When you try to join a new community but you start noticing all the same problems….on your doorstep…things in the mail…etc. and you just want to run. How do you transition when nothing fits anymore?
Do you have any thoughts on how to create a community for our non-believing kids here in Utah Valley? One of my teens in particular is very worried about being shunned when her friends find out she doesn’t believe anymore. My younger kids’ friends are all LDS, too, and I’d like to know how to help them navigate those friendships and make new, non-LDS friendships here. Thanks!
What kind of activities do the different groups do when they meet? In our LA meetup we have met for lunch, we have met fo dinner and coffee. We have had a beach family day also.
What kind of activities do other groups find successful?
We had a family event where true believing kids and spouses were welcome to attend. This afterwards seems like a bad idea as the believing spouses now knew who in the community were no longer TBMs and could take this info back and share with friends before members of the group were ready to have this info made known. Do you successfully hold activities that include true believing spouses and if so, how do you avoid the potentially negative outcomes of this?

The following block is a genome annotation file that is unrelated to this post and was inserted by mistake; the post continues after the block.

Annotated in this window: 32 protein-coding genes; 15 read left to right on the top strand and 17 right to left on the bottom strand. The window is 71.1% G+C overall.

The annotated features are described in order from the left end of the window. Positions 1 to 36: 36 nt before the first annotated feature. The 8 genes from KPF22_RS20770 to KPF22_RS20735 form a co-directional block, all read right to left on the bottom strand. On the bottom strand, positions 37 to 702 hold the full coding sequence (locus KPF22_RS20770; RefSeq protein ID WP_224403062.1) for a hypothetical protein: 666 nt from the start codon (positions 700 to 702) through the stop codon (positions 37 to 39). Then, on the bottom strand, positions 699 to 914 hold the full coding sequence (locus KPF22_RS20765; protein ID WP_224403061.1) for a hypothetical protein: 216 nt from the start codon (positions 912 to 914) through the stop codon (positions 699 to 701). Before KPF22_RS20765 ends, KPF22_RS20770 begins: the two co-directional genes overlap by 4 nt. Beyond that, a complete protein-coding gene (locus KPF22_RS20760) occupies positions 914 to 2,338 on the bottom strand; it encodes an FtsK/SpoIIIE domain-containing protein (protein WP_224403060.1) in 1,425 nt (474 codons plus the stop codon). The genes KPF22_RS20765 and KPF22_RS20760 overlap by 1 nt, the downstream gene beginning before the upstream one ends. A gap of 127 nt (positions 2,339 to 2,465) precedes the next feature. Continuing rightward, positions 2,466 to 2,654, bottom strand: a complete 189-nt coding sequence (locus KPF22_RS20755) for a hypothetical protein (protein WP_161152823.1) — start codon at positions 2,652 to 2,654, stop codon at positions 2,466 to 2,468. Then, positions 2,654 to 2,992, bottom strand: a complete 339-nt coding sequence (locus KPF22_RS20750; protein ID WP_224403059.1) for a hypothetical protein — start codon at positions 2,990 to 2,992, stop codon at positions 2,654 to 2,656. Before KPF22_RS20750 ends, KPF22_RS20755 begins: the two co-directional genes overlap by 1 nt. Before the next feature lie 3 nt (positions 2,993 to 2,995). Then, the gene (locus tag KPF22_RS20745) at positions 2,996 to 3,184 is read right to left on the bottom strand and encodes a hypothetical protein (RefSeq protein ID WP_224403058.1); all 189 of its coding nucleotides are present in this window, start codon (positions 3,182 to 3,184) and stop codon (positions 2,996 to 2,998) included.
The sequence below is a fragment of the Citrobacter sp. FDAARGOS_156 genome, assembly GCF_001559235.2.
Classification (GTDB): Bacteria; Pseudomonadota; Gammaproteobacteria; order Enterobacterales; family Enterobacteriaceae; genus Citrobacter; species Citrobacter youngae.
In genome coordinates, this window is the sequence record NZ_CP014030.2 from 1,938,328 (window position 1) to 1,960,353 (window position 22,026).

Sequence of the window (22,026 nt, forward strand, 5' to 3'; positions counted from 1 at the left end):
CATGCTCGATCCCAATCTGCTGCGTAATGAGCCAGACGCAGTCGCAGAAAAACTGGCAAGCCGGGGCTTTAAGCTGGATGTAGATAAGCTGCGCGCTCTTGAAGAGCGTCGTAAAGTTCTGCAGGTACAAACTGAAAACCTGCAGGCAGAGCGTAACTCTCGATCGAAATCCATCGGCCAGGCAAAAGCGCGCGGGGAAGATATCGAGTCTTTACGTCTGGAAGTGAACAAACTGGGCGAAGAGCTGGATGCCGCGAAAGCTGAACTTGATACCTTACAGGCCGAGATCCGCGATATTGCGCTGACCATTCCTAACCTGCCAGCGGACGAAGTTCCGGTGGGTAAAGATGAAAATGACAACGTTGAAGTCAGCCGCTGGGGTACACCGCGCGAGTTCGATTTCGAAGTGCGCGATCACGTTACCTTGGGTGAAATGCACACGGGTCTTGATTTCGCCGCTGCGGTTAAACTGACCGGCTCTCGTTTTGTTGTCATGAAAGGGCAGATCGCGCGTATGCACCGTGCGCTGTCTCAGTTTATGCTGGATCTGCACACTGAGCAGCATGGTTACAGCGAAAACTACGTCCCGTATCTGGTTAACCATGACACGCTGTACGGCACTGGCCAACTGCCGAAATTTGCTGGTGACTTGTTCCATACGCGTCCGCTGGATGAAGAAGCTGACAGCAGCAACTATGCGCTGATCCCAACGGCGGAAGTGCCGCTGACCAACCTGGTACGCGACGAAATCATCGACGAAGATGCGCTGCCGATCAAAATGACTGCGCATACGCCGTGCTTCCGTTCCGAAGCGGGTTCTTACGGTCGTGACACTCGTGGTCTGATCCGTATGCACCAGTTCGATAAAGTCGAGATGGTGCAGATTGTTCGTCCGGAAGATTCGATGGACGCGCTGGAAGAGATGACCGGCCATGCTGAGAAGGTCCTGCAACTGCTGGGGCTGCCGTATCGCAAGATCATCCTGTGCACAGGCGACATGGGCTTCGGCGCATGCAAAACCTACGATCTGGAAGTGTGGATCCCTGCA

Hi Steve, I had the pleasure of meeting you when you, Chris, John, Allison, Micah, and others came to a conference here in the south. I crave an in-person Ex-Mo community, but I find that its hard to attract people to attend events I have organized. Many people RSVP and then very few show. I theorize it is because there are so few Mormons here that its easy to integrate into mainstream society and the social group isn’t needed to build new friendships. Do you have any opinions as to the benefits of maintaining an Ex-Mo network for people who can easily leave that social group behind? What about the types of events that draw people to attend?